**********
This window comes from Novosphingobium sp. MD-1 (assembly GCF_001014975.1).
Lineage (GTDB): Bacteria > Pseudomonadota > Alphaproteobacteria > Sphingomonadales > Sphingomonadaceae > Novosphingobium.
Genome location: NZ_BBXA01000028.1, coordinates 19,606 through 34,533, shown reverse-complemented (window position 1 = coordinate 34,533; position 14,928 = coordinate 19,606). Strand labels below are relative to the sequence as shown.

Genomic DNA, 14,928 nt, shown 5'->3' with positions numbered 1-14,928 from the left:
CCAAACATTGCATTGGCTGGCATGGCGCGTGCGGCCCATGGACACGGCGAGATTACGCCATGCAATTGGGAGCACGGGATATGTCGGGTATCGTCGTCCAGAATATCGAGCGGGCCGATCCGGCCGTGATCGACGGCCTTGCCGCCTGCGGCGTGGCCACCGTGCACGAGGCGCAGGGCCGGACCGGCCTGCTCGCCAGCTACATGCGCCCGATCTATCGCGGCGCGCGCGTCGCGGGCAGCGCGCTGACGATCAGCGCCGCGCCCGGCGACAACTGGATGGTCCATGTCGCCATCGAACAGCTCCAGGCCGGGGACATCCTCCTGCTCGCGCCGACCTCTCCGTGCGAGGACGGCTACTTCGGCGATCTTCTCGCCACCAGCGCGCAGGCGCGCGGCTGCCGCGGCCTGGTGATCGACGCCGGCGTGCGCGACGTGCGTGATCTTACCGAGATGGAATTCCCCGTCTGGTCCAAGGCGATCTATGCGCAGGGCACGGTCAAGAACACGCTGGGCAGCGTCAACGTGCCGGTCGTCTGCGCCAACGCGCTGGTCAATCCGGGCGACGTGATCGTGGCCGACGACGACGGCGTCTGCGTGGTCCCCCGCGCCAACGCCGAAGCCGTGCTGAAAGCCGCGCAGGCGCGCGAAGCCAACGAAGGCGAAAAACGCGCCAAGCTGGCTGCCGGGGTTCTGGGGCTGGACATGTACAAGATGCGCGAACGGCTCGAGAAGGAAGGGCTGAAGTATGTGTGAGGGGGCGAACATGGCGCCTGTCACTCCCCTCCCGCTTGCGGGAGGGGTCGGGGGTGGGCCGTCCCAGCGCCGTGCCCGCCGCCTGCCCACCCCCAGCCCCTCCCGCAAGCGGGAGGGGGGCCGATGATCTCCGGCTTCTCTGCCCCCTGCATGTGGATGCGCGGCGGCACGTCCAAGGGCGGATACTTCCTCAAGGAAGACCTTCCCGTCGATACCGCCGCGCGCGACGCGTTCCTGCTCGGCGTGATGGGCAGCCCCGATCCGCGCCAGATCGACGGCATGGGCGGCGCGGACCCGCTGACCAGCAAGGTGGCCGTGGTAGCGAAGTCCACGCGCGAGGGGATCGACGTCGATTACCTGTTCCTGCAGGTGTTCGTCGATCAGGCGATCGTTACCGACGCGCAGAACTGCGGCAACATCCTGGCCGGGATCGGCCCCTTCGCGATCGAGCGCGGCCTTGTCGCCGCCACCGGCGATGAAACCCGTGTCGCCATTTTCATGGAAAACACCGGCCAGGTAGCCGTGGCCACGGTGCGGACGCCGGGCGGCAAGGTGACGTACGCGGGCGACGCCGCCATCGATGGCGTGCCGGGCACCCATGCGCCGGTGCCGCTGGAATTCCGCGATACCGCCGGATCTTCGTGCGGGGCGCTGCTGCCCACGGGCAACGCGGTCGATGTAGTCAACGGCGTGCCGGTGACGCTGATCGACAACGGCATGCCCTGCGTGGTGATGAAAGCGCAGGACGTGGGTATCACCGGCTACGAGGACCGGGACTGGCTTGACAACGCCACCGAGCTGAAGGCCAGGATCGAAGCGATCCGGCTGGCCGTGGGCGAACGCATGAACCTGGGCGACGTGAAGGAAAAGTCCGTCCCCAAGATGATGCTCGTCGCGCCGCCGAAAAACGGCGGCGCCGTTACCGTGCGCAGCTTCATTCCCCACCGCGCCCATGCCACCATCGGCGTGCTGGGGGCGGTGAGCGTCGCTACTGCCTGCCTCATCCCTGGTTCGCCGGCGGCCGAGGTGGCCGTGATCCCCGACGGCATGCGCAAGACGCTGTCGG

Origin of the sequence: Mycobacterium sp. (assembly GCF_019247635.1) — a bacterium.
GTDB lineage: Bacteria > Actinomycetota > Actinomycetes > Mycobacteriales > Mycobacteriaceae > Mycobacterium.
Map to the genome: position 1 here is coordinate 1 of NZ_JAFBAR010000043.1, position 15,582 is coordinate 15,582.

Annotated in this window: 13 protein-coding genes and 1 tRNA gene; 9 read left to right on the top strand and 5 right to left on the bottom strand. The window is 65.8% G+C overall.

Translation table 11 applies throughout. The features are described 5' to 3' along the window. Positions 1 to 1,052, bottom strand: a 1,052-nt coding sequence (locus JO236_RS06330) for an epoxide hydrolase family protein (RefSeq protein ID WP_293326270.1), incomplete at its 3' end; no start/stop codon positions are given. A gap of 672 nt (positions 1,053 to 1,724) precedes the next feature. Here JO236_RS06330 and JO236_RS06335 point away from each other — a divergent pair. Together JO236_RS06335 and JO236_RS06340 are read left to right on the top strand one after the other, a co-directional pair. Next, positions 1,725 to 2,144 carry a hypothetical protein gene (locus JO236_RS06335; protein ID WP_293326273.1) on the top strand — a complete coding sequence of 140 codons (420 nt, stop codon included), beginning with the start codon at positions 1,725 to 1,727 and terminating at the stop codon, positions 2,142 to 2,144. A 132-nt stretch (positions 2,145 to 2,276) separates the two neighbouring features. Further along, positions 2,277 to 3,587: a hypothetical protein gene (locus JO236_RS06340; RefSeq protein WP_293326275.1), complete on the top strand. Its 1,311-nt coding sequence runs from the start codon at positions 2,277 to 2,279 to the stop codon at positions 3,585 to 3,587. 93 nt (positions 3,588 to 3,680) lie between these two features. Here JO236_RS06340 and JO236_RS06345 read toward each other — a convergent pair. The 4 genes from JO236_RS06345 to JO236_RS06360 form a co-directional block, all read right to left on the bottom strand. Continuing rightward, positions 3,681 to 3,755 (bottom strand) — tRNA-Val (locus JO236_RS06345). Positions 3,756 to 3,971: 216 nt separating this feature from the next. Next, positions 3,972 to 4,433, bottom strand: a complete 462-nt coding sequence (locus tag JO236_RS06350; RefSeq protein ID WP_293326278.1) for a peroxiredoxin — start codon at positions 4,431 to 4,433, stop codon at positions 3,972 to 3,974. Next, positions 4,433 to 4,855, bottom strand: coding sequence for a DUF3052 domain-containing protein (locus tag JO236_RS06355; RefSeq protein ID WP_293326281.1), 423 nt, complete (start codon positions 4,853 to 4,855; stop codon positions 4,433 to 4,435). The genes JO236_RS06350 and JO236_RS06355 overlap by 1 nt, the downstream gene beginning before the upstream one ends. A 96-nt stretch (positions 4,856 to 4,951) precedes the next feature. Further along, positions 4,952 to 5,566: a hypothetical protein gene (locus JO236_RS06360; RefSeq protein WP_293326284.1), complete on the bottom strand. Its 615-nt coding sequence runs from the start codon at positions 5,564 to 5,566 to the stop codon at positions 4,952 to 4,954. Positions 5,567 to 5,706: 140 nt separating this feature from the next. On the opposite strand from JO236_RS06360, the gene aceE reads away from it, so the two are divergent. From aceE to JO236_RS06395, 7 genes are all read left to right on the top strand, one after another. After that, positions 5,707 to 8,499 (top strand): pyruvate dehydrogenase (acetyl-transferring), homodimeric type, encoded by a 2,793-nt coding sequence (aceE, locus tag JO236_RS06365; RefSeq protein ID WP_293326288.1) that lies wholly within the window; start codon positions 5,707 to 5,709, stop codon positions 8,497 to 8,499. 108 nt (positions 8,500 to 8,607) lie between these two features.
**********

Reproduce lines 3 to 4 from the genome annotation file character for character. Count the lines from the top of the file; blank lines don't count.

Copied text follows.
Genome location: NZ_BBXA01000028.1, coordinates 19,606 through 34,533, shown reverse-complemented (window position 1 = coordinate 34,533; position 14,928 = coordinate 19,606). Strand labels below are relative to the sequence as shown.

Genomic DNA, 14,928 nt, shown 5'->3' with positions numbered 1-14,928 from the left: